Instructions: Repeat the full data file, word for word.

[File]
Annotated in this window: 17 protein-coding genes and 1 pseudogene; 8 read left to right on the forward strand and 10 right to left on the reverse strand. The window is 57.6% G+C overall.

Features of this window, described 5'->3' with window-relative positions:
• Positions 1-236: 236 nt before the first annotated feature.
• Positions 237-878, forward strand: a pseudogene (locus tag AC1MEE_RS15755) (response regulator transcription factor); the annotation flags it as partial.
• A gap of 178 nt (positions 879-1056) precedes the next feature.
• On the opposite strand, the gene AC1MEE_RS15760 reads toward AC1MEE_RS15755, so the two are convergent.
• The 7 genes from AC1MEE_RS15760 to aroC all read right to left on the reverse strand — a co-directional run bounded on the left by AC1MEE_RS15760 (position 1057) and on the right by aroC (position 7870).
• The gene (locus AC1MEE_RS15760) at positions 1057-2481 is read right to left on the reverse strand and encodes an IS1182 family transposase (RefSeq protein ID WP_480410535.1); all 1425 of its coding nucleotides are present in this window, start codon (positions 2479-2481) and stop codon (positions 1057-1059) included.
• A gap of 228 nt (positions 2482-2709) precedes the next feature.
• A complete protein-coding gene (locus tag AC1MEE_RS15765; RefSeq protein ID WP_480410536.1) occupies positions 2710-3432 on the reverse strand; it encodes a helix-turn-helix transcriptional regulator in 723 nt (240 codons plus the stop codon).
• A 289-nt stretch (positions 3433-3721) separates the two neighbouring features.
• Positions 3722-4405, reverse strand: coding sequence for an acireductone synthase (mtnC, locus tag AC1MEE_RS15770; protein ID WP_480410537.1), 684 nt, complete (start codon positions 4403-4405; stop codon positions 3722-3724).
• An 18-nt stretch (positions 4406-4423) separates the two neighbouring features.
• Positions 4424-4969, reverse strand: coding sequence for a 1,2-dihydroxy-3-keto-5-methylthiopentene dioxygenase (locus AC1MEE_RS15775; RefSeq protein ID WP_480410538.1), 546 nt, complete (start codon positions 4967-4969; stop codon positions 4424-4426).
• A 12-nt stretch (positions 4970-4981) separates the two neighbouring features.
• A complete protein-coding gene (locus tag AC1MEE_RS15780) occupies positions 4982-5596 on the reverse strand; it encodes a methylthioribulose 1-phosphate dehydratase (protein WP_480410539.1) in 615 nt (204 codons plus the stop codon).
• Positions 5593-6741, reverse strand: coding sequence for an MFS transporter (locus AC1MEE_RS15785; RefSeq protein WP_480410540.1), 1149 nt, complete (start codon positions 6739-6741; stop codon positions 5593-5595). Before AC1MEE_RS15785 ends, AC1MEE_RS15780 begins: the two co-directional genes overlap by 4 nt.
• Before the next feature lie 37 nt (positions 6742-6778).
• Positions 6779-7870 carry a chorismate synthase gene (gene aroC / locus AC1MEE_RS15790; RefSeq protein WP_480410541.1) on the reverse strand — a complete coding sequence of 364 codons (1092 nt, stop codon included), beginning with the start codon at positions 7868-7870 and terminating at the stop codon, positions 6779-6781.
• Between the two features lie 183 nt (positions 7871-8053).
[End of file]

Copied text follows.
Annotated in this window: 17 protein-coding genes and 1 pseudogene; 8 read left to right on the forward strand and 10 right to left on the reverse strand. The window is 57.6% G+C overall.

Features of this window, described 5'->3' with window-relative positions:
• Positions 1-236: 236 nt before the first annotated feature.
• Positions 237-878, forward strand: a pseudogene (locus tag AC1MEE_RS15755) (response regulator transcription factor); the annotation flags it as partial.
• A gap of 178 nt (positions 879-1056) precedes the next feature.
• On the opposite strand, the gene AC1MEE_RS15760 reads toward AC1MEE_RS15755, so the two are convergent.
• The 7 genes from AC1MEE_RS15760 to aroC all read right to left on the reverse strand — a co-directional run bounded on the left by AC1MEE_RS15760 (position 1057) and on the right by aroC (position 7870).
• The gene (locus AC1MEE_RS15760) at positions 1057-2481 is read right to left on the reverse strand and encodes an IS1182 family transposase (RefSeq protein ID WP_480410535.1); all 1425 of its coding nucleotides are present in this window, start codon (positions 2479-2481) and stop codon (positions 1057-1059) included.
• A gap of 228 nt (positions 2482-2709) precedes the next feature.
• A complete protein-coding gene (locus tag AC1MEE_RS15765; RefSeq protein ID WP_480410536.1) occupies positions 2710-3432 on the reverse strand; it encodes a helix-turn-helix transcriptional regulator in 723 nt (240 codons plus the stop codon).
• A 289-nt stretch (positions 3433-3721) separates the two neighbouring features.
• Positions 3722-4405, reverse strand: coding sequence for an acireductone synthase (mtnC, locus tag AC1MEE_RS15770; protein ID WP_480410537.1), 684 nt, complete (start codon positions 4403-4405; stop codon positions 3722-3724).
• An 18-nt stretch (positions 4406-4423) separates the two neighbouring features.
• Positions 4424-4969, reverse strand: coding sequence for a 1,2-dihydroxy-3-keto-5-methylthiopentene dioxygenase (locus AC1MEE_RS15775; RefSeq protein ID WP_480410538.1), 546 nt, complete (start codon positions 4967-4969; stop codon positions 4424-4426).
• A 12-nt stretch (positions 4970-4981) separates the two neighbouring features.
• A complete protein-coding gene (locus tag AC1MEE_RS15780) occupies positions 4982-5596 on the reverse strand; it encodes a methylthioribulose 1-phosphate dehydratase (protein WP_480410539.1) in 615 nt (204 codons plus the stop codon).
• Positions 5593-6741, reverse strand: coding sequence for an MFS transporter (locus AC1MEE_RS15785; RefSeq protein WP_480410540.1), 1149 nt, complete (start codon positions 6739-6741; stop codon positions 5593-5595). Before AC1MEE_RS15785 ends, AC1MEE_RS15780 begins: the two co-directional genes overlap by 4 nt.
• Before the next feature lie 37 nt (positions 6742-6778).
• Positions 6779-7870 carry a chorismate synthase gene (gene aroC / locus AC1MEE_RS15790; RefSeq protein WP_480410541.1) on the reverse strand — a complete coding sequence of 364 codons (1092 nt, stop codon included), beginning with the start codon at positions 7868-7870 and terminating at the stop codon, positions 6779-6781.
• Between the two features lie 183 nt (positions 7871-8053).